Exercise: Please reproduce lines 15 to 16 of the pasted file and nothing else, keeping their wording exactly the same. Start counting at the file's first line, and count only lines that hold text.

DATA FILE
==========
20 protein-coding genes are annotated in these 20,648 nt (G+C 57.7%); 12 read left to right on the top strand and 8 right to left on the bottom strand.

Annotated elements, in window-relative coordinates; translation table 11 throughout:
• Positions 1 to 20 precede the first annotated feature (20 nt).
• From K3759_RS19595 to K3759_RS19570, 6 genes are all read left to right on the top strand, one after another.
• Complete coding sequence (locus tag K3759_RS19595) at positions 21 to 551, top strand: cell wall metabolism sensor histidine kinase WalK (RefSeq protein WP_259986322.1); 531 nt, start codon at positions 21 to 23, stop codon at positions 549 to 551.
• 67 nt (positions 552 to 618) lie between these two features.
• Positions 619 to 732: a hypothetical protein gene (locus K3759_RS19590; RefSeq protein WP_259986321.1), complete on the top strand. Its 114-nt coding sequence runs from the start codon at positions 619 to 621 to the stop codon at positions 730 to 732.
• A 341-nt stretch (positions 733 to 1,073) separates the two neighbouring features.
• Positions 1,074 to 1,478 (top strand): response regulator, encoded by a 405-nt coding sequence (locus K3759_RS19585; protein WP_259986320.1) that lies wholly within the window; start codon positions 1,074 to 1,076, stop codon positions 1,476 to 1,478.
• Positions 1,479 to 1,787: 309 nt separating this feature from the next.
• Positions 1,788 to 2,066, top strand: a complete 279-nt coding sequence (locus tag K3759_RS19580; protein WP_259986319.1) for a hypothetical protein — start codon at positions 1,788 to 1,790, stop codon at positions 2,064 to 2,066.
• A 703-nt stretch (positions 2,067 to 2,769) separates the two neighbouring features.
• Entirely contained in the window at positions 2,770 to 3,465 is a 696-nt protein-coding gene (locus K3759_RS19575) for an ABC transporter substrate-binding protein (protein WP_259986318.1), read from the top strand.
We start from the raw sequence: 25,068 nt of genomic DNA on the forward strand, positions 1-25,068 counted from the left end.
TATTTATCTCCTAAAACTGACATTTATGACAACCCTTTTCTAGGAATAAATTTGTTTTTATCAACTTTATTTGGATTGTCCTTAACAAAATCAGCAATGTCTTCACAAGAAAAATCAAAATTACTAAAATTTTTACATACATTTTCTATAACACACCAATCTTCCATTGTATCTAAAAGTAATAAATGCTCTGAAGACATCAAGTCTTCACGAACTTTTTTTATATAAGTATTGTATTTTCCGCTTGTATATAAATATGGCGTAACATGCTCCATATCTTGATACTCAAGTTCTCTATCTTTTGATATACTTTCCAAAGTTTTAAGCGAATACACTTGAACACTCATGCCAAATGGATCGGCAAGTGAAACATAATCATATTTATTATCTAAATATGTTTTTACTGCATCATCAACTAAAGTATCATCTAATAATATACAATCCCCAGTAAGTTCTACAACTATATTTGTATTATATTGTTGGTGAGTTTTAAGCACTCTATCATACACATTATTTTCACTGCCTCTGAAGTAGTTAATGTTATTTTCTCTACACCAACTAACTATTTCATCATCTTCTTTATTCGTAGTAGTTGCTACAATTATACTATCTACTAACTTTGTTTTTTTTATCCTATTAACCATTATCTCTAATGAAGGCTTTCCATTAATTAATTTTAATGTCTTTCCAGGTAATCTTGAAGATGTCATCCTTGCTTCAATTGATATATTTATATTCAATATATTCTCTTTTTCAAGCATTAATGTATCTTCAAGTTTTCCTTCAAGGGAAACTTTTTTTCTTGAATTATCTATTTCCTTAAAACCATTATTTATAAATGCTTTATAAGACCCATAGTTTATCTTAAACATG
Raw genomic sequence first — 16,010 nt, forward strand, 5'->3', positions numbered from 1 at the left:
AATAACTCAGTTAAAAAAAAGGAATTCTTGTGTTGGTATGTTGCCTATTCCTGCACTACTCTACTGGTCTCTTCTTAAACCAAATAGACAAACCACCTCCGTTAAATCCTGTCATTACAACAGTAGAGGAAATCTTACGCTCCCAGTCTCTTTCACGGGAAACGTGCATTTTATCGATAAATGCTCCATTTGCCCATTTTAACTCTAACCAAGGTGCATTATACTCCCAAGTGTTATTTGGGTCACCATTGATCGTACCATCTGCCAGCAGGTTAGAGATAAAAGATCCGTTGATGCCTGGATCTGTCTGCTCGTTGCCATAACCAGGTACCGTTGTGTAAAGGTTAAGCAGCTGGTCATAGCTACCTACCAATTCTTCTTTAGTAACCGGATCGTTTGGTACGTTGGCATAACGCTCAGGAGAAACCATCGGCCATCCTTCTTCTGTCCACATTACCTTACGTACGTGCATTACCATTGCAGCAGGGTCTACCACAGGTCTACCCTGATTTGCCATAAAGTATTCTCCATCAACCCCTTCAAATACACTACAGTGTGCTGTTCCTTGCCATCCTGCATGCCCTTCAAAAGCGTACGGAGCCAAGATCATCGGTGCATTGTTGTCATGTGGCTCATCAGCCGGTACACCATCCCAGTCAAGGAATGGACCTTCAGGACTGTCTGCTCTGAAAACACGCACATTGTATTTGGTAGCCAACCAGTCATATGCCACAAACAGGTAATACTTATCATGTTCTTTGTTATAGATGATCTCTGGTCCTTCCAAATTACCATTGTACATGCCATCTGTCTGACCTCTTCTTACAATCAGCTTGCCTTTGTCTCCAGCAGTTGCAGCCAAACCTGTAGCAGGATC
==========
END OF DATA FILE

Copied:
TATTTATCTCCTAAAACTGACATTTATGACAACCCTTTTCTAGGAATAAATTTGTTTTTATCAACTTTATTTGGATTGTCCTTAACAAAATCAGCAATGTCTTCACAAGAAAAATCAAAATTACTAAAATTTTTACATACATTTTCTATAACACACCAATCTTCCATTGTATCTAAAAGTAATAAATGCTCTGAAGACATCAAGTCTTCACGAACTTTTTTTATATAAGTATTGTATTTTCCGCTTGTATATAAATATGGCGTAACATGCTCCATATCTTGATACTCAAGTTCTCTATCTTTTGATATACTTTCCAAAGTTTTAAGCGAATACACTTGAACACTCATGCCAAATGGATCGGCAAGTGAAACATAATCATATTTATTATCTAAATATGTTTTTACTGCATCATCAACTAAAGTATCATCTAATAATATACAATCCCCAGTAAGTTCTACAACTATATTTGTATTATATTGTTGGTGAGTTTTAAGCACTCTATCATACACATTATTTTCACTGCCTCTGAAGTAGTTAATGTTATTTTCTCTACACCAACTAACTATTTCATCATCTTCTTTATTCGTAGTAGTTGCTACAATTATACTATCTACTAACTTTGTTTTTTTTATCCTATTAACCATTATCTCTAATGAAGGCTTTCCATTAATTAATTTTAATGTCTTTCCAGGTAATCTTGAAGATGTCATCCTTGCTTCAATTGATATATTTATATTCAATATATTCTCTTTTTCAAGCATTAATGTATCTTCAAGTTTTCCTTCAAGGGAAACTTTTTTTCTTGAATTATCTATTTCCTTAAAACCATTATTTATAAATGCTTTATAAGACCCATAGTTTATCTTAAACATG
Raw genomic sequence first — 16,010 nt, forward strand, 5'->3', positions numbered from 1 at the left: